Clove oil is one of the classic toothache home remedies worth looking into. Clove oil contains eugenol, an ingredient that’s essentially a natural anesthetic. However, clove oil is very strong and special care must be taken to only apply it directly to the tooth.
To use clove oil safely, apply some to a cotton swab or ball and dab it onto the tooth. Leave this for a few minutes and remove it. If you find the oil to be too strong, dilute it with olive oil or water to a more comfortable level.
The internet is full of misinformation when it comes to home remedies for toothache pain—some of which are simply ineffective and others potentially harmful. Stick with the methods listed above and don’t hesitate to ask your dentist for advice.
When a Toothache Requires a Visit to the Dentist
As a general rule, you should schedule an appointment with your dentist if you’re experiencing a toothache. The only situation where an appointment may not be required for a toothache is if the soreness is related to a one-off incident. For example, if you bit down on a tortilla chip the wrong way, jabbed your tooth, and are now feeling mild pain—chances are you won’t need to see your dentist if your toothache subsides within the day.
Some red flags that there’s an underlying issue causing your toothache include:
- Frequent tooth pain or pain that doesn’t fade within a day.
- Pain caused by sensitivity to temperatures (hot/cold) or food textures (crunchy/hard).
- Physical damage to the tooth or surrounding teeth (chips, cavities, cracks, etc).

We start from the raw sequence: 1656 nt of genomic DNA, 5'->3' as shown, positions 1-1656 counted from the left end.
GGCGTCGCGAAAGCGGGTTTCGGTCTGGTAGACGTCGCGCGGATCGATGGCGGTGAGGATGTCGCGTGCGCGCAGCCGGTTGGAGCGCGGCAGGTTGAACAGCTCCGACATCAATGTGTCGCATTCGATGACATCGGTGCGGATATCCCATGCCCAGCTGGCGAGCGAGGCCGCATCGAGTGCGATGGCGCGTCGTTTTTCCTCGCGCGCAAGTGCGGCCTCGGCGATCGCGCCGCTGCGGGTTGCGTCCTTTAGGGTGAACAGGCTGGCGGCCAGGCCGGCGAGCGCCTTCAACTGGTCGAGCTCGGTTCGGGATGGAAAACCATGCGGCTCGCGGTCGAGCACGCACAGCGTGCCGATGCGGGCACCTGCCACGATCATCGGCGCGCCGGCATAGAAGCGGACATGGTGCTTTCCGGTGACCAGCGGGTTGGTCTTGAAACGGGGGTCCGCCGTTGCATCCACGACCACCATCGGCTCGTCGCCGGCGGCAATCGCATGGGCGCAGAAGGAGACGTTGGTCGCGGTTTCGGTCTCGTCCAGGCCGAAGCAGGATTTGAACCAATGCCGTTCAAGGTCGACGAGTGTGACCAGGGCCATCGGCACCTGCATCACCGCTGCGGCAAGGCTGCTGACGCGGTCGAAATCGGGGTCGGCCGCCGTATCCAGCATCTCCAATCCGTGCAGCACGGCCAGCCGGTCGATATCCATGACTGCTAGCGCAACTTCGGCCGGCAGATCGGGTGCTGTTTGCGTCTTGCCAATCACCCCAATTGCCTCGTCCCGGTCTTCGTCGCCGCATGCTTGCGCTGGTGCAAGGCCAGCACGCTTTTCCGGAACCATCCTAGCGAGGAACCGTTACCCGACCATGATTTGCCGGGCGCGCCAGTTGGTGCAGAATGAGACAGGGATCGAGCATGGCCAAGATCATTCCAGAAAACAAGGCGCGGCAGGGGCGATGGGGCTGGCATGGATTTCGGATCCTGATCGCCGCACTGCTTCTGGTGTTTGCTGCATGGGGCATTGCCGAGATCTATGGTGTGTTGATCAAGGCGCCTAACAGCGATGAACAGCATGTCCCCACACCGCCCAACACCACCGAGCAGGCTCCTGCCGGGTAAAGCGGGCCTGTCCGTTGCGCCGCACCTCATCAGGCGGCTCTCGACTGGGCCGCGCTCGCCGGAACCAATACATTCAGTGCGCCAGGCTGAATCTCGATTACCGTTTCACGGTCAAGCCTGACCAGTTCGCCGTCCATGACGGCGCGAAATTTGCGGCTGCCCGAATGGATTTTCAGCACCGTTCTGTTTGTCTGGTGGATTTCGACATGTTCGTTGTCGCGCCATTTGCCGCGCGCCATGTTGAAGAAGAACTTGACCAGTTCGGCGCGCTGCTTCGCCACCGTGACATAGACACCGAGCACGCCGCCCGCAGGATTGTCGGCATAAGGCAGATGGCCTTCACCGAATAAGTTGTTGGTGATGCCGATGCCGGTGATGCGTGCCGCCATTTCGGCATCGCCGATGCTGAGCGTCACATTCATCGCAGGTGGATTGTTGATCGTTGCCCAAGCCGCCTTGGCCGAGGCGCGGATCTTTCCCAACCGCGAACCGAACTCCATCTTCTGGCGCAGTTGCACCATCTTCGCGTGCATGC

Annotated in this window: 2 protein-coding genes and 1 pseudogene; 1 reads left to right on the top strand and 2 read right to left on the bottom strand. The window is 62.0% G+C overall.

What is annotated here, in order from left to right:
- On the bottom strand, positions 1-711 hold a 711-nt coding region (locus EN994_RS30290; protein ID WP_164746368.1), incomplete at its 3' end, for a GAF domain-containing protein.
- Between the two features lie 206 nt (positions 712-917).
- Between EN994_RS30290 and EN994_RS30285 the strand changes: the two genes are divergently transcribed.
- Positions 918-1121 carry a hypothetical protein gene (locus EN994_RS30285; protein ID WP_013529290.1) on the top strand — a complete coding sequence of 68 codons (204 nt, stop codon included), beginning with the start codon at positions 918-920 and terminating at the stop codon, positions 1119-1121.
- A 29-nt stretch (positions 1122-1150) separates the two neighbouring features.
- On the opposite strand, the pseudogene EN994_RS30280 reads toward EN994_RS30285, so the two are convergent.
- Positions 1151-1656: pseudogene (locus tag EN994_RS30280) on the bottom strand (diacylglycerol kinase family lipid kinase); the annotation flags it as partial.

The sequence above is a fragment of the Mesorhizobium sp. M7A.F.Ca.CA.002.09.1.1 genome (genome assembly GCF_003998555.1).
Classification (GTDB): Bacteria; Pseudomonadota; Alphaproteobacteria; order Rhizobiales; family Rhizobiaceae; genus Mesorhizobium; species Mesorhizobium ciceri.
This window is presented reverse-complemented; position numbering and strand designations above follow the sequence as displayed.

- Pain or swelling in the gums, including pain or bleeding while flossing.
- Additional symptoms, such as fever, signs of infection, headache, etc.
If you’re experiencing any of the above red flags, you need to call your dentist, explain your symptoms, and get an appointment scheduled. For serious toothaches, your dentist may even be able to squeeze you in on the same day, especially if concerns over an infection mean starting antibiotics immediately is vital.
Severe pain, especially when coupled with fever, facial swelling, or a throbbing migraine, may warrant a trip to a Middletown, Ohio, emergency center if your dental office is closed.
The most an ER will be able to do is give you something for the pain or start you on a course of antibiotics if an infection is present. You’ll still need to see your dentist for treatment ASAP, but if your toothache is uncontrollably painful and infection is flaring up, an ER visit might be your only option for after-hours, weekends, or holidays.
Prevent Future Toothaches with Regular Checkups
The interesting thing about toothaches is how preventable they are, especially in comparison to other medical emergencies. Toothaches are one of the top five reasons for ER visits, and according to the American Dental Association, roughly 80% of these millions of visits were preventable.
When you’re ready to make an appointment, give Great Miami Dental Associates a call to schedule an appointment with Dr. Lang. Not only will we be able to get your toothache under control, but he can help you get on the path to a healthier smile overall.